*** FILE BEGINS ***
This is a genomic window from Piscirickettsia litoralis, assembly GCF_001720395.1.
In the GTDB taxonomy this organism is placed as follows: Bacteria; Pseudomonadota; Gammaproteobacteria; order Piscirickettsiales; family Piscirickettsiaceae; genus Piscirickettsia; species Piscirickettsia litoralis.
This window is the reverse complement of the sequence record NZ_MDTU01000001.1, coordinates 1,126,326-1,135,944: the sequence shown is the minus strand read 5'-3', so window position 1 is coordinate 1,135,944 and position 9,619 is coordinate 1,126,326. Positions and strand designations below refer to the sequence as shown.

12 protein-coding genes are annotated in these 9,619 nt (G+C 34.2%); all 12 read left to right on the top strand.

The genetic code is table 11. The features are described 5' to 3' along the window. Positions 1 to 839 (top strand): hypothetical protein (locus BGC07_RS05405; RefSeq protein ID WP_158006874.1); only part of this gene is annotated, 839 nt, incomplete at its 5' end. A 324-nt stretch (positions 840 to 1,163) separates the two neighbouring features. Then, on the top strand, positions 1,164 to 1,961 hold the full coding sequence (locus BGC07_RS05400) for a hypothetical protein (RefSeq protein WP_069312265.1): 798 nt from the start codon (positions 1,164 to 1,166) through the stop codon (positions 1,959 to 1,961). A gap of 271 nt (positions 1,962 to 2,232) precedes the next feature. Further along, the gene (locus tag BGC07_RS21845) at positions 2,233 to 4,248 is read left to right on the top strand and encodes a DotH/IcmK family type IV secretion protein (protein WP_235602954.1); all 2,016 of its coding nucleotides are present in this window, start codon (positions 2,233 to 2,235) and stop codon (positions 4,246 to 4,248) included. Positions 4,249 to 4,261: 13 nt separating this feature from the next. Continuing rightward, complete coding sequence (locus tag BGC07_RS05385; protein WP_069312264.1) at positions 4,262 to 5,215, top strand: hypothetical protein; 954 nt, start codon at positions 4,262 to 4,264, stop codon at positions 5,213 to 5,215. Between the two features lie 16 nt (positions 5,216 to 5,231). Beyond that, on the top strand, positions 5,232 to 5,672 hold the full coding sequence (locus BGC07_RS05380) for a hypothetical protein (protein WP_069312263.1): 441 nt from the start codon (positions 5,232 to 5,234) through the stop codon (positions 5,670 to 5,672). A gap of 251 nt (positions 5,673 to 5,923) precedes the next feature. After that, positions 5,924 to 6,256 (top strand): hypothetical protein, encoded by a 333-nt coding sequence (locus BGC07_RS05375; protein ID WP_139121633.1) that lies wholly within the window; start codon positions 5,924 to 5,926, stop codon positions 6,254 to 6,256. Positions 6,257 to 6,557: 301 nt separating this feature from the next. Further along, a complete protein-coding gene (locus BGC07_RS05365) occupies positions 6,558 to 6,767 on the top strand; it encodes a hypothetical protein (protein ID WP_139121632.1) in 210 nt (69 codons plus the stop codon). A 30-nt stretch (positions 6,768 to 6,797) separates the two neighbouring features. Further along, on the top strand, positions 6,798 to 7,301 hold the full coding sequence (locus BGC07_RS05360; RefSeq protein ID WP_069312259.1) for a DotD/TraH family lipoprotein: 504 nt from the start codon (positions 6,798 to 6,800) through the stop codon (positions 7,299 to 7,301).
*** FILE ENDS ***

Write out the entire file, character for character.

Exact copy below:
This is a genomic window from Piscirickettsia litoralis, assembly GCF_001720395.1.
In the GTDB taxonomy this organism is placed as follows: Bacteria; Pseudomonadota; Gammaproteobacteria; order Piscirickettsiales; family Piscirickettsiaceae; genus Piscirickettsia; species Piscirickettsia litoralis.
This window is the reverse complement of the sequence record NZ_MDTU01000001.1, coordinates 1,126,326-1,135,944: the sequence shown is the minus strand read 5'-3', so window position 1 is coordinate 1,135,944 and position 9,619 is coordinate 1,126,326. Positions and strand designations below refer to the sequence as shown.

12 protein-coding genes are annotated in these 9,619 nt (G+C 34.2%); all 12 read left to right on the top strand.

The genetic code is table 11. The features are described 5' to 3' along the window. Positions 1 to 839 (top strand): hypothetical protein (locus BGC07_RS05405; RefSeq protein ID WP_158006874.1); only part of this gene is annotated, 839 nt, incomplete at its 5' end. A 324-nt stretch (positions 840 to 1,163) separates the two neighbouring features. Then, on the top strand, positions 1,164 to 1,961 hold the full coding sequence (locus BGC07_RS05400) for a hypothetical protein (RefSeq protein WP_069312265.1): 798 nt from the start codon (positions 1,164 to 1,166) through the stop codon (positions 1,959 to 1,961). A gap of 271 nt (positions 1,962 to 2,232) precedes the next feature. Further along, the gene (locus tag BGC07_RS21845) at positions 2,233 to 4,248 is read left to right on the top strand and encodes a DotH/IcmK family type IV secretion protein (protein WP_235602954.1); all 2,016 of its coding nucleotides are present in this window, start codon (positions 2,233 to 2,235) and stop codon (positions 4,246 to 4,248) included. Positions 4,249 to 4,261: 13 nt separating this feature from the next. Continuing rightward, complete coding sequence (locus tag BGC07_RS05385; protein WP_069312264.1) at positions 4,262 to 5,215, top strand: hypothetical protein; 954 nt, start codon at positions 4,262 to 4,264, stop codon at positions 5,213 to 5,215. Between the two features lie 16 nt (positions 5,216 to 5,231). Beyond that, on the top strand, positions 5,232 to 5,672 hold the full coding sequence (locus BGC07_RS05380) for a hypothetical protein (protein WP_069312263.1): 441 nt from the start codon (positions 5,232 to 5,234) through the stop codon (positions 5,670 to 5,672). A gap of 251 nt (positions 5,673 to 5,923) precedes the next feature. After that, positions 5,924 to 6,256 (top strand): hypothetical protein, encoded by a 333-nt coding sequence (locus BGC07_RS05375; protein ID WP_139121633.1) that lies wholly within the window; start codon positions 5,924 to 5,926, stop codon positions 6,254 to 6,256. Positions 6,257 to 6,557: 301 nt separating this feature from the next. Further along, a complete protein-coding gene (locus BGC07_RS05365) occupies positions 6,558 to 6,767 on the top strand; it encodes a hypothetical protein (protein ID WP_139121632.1) in 210 nt (69 codons plus the stop codon). A 30-nt stretch (positions 6,768 to 6,797) separates the two neighbouring features. Further along, on the top strand, positions 6,798 to 7,301 hold the full coding sequence (locus BGC07_RS05360; RefSeq protein ID WP_069312259.1) for a DotD/TraH family lipoprotein: 504 nt from the start codon (positions 6,798 to 6,800) through the stop codon (positions 7,299 to 7,301).